—–

The second game yesterday was a rematch of the record-setting shootout from a week earlier, when Phoenix and Minnesota combined for 217 points in 40 minutes. As long as the camp day Lynx fans weren’t interested in defense, they were in for a treat.

It was a run-and-gun shootout in the first quarter, just as expected. Seimone Augustus was lighting the Mercury up – not that it’s exactly an unusual feeling for the Merc – but Phoenix’s trademark speedy offense was matching her shot for shot. Augustus had 10 in the quarter, but the Lynx had just a one-point lead at 29-28 to close the first.

Fouls and whistles slowed the pace in the second quarter, and the scoring eased up as a result. Minnesota were killing the Merc on the glass, but Phoenix were raining in threes from outside, so the score remained close until halftime. It was 51-50 Mercury at the break, but in my mind the edge was with Minnesota (and I swear that’s in my notes, not just made up after the fact). Phoenix were 7-11 from three-point range in the first half. In my experience, that’s the kind of thing that tends to even out across most basketball games, even when you’ve got ridiculous shooters like Penny Taylor and Diana Taurasi putting the ball up. The Lynx, on the other hand, had amassed their 50 points by creating easier shots closer to the rim, and beating up on the Mercury in the rebounding battle. Those things tend to continue throughout games.

Of course, when you come out of the locker room on fire, that helps too. The Lynx were thoroughly enjoying themselves against the Mercury’s defense, and an opening 16-6 run – featuring eight more points from Augustus – built a 66-57 lead for Minnesota. As the third quarter went on, not only were the Lynx hurting the Merc with their shooting, but Phoenix were hurting themselves with turnovers. Taking care of the ball has been a problem at times for the Mercury this year, and Minnesota were taking advantage of their steals by turning them into easy points at the other end. The lead was as high as 14 late in the third, and only a little help from the officials sending them to the line repeatedly got Phoenix back within 82-73 by the end of the quarter.

Much as Phoenix tried, they never quite managed to make it a contest in the fourth quarter. Some strange rotations from head coach Corey Gaines didn’t help – Taurasi coming out with 3:26 left in a nine-point game? Taylor resting for three of the last six minutes? Really? – but it probably wouldn’t have made much difference. The Lynx have been so bad in so many fourth quarters this season that the nerves may have been jangling a little at 97-88 with just under three minutes remaining, but straight out of a Mercury timeout Temeka Johnson coughed up yet another awful turnover on a lazy pass to Kara Braxton. Lindsay Whalen stole the ball and fed Taj McWilliams-Franklin for a layup that ended any faint Mercury hopes. At that point Phoenix essentially quit. There was still time for a series of free throws and a DeWanna Bonner three from so far downtown she was practically in the stands, but Minnesota eased home for a 106-98 road victory.

How’s that for speedy revenge? They say it’s a dish best served cold, but it only took the Lynx a week after the Merc won in their house and it was over 100 degrees in Arizona. I bet it felt pretty good to Minnesota anyway. The central advantage that they have over Phoenix is that they’re mildly interested in playing some defense. While the Mercury are better than they used to be, they still don’t enjoy that end of the floor. The Lynx are ready and able to run with the Merc, and in games like this they’ve got the shooters and the scorers to keep pace. That little bit of extra defense created the gap. Augustus was 11-15 from the floor against Phoenix’s porous defense for 25 points, and every other Lynx starter was in double-digits as well. Cheryl Reeve’s bench even helped out a little in this one which is going to be crucial for her team in games against Phoenix, because they play at such a pace that the starting five need some rest. It’ll be especially important if they end up facing them in a best-of-three series in September. Candice Wiggins, Charde Houston and even Monica Wright in the brief minutes she received were all part of positive sequences for the Lynx. Nice way to head into the All-Star break.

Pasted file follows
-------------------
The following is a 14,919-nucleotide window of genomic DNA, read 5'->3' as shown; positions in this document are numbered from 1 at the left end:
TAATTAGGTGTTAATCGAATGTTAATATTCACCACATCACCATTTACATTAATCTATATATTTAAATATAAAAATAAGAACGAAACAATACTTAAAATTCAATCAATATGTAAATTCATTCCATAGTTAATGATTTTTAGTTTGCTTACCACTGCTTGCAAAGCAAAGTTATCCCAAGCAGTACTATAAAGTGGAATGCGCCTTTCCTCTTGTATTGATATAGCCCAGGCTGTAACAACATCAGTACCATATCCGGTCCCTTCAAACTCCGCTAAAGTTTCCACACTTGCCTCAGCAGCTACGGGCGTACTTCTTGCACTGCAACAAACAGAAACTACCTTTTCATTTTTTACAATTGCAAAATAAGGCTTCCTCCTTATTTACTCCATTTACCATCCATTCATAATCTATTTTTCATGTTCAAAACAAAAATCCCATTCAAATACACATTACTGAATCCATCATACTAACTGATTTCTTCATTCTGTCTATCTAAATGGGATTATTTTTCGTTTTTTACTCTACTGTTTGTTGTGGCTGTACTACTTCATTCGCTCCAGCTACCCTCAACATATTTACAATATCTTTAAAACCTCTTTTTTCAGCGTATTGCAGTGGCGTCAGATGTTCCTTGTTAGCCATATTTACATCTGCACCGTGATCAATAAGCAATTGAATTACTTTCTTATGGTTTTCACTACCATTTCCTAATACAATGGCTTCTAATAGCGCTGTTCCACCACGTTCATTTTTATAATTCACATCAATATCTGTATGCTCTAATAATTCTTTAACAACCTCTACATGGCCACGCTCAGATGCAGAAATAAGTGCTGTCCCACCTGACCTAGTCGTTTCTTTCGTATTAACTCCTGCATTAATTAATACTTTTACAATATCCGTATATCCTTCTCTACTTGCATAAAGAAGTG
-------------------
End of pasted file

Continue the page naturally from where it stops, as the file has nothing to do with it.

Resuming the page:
As for the Mercury, I’m sure they won’t be too devastated about losing this one. They had won six in a row and ten of their last 11 after all, and I’m sure Gaines would’ve been delighted if you told him at the start of the year that his team would start out 10-5. This game did illustrate, however, what can happen when a team can score with them bucket for bucket. Taurasi had 24, Taylor 23, but they did indeed cool off from outside, going from that halftime level of 7-11 to 10-23 by the end of the game. The turnover total of 17 killed them as well. They keep proving that you can play fairly dismal defense and win games anyway, but you can’t throw in constantly giving the ball away as well. Not against teams as good as Minnesota who will make you pay.

 

In other news…

Brian Agler’s regular assistant with Seattle, Nancy Darsch, will be taking care of some personal business over the All-Star break, so San Antonio head coach Dan Hughes will be acting as his assistant for the game instead. Which is amusing, because Agler was Hughes’s assistant for a couple of years with the Silver Stars. Hope there won’t be any arguments over who gets to hold the clipboard.

Don’t forget that tomorrow is the official end of the first-half of the regular season, and that non-guaranteed contracts become guaranteed once we pass that date. That’s probably part of why Tulsa made the Jones/Olajuwon switch today (not that they have any cap issues whatsoever), and might lead to another release or two tomorrow.

 

Today’s Games:

Chicago @ Indiana, 7pm ET

San Antonio @ Seattle, 10pm ET

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One comment on “WNBA Today, 07/21/2011: Dream, Lynx keep running, but Marion’s run is over

  1. […] WNBAlien par Marion Jones atskaitīšanu un abām WNBA spēlēm trešdien. [wnbalien] […]